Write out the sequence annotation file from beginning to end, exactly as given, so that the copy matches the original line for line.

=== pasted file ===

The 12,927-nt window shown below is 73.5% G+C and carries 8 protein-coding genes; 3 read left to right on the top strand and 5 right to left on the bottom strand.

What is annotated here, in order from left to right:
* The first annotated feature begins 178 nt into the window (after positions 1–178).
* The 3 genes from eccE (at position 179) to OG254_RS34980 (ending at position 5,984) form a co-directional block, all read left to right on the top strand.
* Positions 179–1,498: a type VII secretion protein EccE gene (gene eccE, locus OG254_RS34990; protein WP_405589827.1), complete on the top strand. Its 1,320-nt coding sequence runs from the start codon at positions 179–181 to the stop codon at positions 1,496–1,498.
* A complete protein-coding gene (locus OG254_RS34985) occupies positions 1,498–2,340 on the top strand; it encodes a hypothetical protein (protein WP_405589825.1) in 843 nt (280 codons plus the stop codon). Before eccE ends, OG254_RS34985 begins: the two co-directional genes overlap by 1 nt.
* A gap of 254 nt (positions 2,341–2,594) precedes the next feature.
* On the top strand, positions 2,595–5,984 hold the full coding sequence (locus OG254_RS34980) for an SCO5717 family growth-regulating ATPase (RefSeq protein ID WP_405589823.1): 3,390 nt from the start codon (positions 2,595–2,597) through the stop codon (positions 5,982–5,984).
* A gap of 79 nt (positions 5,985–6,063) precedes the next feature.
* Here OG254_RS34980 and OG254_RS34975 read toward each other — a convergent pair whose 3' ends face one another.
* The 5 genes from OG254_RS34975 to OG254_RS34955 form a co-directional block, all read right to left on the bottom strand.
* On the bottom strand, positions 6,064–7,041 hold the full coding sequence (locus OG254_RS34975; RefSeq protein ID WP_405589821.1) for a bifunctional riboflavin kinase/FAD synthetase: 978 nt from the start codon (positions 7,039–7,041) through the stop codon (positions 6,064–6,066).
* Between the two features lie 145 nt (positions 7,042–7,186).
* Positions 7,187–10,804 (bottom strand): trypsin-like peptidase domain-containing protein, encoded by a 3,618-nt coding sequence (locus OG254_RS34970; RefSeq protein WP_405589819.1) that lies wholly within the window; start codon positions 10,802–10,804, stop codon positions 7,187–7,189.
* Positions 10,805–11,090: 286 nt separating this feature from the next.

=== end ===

The 12,927-nt window shown below is 73.5% G+C and carries 8 protein-coding genes; 3 read left to right on the top strand and 5 right to left on the bottom strand.

What is annotated here, in order from left to right:
* The first annotated feature begins 178 nt into the window (after positions 1–178).
* The 3 genes from eccE (at position 179) to OG254_RS34980 (ending at position 5,984) form a co-directional block, all read left to right on the top strand.
* Positions 179–1,498: a type VII secretion protein EccE gene (gene eccE, locus OG254_RS34990; protein WP_405589827.1), complete on the top strand. Its 1,320-nt coding sequence runs from the start codon at positions 179–181 to the stop codon at positions 1,496–1,498.
* A complete protein-coding gene (locus OG254_RS34985) occupies positions 1,498–2,340 on the top strand; it encodes a hypothetical protein (protein WP_405589825.1) in 843 nt (280 codons plus the stop codon). Before eccE ends, OG254_RS34985 begins: the two co-directional genes overlap by 1 nt.
* A gap of 254 nt (positions 2,341–2,594) precedes the next feature.
* On the top strand, positions 2,595–5,984 hold the full coding sequence (locus OG254_RS34980) for an SCO5717 family growth-regulating ATPase (RefSeq protein ID WP_405589823.1): 3,390 nt from the start codon (positions 2,595–2,597) through the stop codon (positions 5,982–5,984).
* A gap of 79 nt (positions 5,985–6,063) precedes the next feature.
* Here OG254_RS34980 and OG254_RS34975 read toward each other — a convergent pair whose 3' ends face one another.
* The 5 genes from OG254_RS34975 to OG254_RS34955 form a co-directional block, all read right to left on the bottom strand.
* On the bottom strand, positions 6,064–7,041 hold the full coding sequence (locus OG254_RS34975; RefSeq protein ID WP_405589821.1) for a bifunctional riboflavin kinase/FAD synthetase: 978 nt from the start codon (positions 7,039–7,041) through the stop codon (positions 6,064–6,066).
* Between the two features lie 145 nt (positions 7,042–7,186).
* Positions 7,187–10,804 (bottom strand): trypsin-like peptidase domain-containing protein, encoded by a 3,618-nt coding sequence (locus OG254_RS34970; RefSeq protein WP_405589819.1) that lies wholly within the window; start codon positions 10,802–10,804, stop codon positions 7,187–7,189.
* Positions 10,805–11,090: 286 nt separating this feature from the next.